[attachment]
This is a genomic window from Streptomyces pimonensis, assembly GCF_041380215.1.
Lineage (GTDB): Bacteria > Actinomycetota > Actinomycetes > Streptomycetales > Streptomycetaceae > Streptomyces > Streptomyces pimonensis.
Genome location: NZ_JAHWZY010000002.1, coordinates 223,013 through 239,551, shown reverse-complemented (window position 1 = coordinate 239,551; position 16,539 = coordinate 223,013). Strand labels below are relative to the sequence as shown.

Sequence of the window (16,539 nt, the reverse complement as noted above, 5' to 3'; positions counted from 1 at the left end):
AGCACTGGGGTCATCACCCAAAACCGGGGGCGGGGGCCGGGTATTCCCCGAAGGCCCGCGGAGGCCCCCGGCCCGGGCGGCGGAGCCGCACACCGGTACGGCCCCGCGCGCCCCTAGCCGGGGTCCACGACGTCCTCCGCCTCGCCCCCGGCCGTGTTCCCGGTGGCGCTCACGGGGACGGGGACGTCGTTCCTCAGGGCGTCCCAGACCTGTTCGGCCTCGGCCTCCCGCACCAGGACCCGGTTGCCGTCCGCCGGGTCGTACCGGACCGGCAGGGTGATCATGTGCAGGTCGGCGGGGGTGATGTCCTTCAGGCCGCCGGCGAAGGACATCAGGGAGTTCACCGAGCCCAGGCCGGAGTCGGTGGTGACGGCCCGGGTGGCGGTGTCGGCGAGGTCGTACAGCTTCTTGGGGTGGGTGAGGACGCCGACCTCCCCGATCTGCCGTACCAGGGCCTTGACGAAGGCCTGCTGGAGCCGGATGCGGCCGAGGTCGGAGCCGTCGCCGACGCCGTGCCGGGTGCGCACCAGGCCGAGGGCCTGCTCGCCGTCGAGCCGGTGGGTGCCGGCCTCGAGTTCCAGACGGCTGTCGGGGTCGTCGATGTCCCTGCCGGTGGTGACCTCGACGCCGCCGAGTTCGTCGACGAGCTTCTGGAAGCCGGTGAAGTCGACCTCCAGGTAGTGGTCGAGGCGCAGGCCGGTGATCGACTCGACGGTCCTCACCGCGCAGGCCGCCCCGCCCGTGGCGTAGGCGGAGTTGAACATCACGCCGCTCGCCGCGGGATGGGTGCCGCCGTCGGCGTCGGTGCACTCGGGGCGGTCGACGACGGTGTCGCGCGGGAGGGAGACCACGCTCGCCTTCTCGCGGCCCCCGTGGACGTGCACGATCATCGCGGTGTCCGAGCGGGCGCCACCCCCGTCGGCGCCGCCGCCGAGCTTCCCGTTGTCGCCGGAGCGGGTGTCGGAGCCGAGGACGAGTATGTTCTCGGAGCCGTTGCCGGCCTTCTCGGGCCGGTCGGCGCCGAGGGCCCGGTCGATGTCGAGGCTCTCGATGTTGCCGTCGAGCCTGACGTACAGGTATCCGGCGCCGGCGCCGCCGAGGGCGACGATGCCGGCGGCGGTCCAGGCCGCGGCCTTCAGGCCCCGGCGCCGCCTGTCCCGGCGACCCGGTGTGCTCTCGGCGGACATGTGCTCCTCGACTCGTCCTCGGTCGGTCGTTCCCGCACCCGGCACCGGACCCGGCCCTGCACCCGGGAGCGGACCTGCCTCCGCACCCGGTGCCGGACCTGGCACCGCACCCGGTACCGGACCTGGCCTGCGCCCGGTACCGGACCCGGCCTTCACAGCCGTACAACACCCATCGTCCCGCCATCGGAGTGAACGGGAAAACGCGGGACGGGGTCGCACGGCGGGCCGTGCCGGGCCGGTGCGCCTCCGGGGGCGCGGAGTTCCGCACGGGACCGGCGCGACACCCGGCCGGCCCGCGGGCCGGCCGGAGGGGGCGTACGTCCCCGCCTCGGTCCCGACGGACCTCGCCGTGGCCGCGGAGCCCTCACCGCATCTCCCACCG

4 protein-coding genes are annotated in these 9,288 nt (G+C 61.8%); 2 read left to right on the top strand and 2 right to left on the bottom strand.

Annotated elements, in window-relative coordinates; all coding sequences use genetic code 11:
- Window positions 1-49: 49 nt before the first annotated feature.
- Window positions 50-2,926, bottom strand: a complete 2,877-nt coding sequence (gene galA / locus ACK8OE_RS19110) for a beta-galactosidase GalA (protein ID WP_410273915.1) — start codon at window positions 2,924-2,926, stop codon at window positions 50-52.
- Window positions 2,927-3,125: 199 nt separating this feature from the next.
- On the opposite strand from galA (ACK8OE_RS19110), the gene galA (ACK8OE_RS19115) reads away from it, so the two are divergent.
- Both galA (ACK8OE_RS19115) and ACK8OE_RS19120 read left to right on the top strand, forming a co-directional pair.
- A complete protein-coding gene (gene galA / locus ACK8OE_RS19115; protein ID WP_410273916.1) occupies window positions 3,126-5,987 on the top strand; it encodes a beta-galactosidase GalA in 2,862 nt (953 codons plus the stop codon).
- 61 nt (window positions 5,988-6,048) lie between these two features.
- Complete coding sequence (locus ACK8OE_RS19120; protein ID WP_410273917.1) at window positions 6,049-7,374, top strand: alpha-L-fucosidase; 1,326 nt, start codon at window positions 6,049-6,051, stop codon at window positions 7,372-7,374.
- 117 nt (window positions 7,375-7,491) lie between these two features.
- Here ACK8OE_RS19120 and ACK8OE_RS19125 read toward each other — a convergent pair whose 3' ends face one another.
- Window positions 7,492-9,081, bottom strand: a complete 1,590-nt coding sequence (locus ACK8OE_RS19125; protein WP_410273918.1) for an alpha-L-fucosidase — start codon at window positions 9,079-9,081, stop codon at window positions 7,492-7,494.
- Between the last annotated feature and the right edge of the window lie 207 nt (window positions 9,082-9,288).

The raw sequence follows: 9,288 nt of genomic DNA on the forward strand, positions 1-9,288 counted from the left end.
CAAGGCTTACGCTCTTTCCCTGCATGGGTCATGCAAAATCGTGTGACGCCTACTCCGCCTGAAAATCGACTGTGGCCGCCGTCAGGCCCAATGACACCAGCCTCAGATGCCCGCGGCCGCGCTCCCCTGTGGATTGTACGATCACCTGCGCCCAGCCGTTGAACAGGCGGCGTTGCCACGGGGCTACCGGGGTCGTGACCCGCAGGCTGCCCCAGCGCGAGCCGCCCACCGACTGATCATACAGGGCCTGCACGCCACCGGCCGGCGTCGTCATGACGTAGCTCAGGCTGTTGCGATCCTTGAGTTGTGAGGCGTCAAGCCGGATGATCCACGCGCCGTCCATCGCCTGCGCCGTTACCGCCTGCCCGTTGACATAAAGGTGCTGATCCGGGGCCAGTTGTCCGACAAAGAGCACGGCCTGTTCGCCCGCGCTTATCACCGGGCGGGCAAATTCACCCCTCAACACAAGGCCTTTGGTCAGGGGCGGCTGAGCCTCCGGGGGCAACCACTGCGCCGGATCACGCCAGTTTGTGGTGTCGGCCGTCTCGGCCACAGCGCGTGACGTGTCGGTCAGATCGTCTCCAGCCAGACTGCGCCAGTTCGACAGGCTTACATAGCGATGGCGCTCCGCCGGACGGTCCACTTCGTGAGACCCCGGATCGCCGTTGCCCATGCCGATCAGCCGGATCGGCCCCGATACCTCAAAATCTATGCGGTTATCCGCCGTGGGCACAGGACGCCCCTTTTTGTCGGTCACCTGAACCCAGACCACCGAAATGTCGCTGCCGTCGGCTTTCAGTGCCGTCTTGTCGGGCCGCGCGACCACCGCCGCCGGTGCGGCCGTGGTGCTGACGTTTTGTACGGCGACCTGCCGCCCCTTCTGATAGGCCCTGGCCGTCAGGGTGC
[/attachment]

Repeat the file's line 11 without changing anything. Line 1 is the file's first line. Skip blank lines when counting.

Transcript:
- On the opposite strand from galA (ACK8OE_RS19110), the gene galA (ACK8OE_RS19115) reads away from it, so the two are divergent.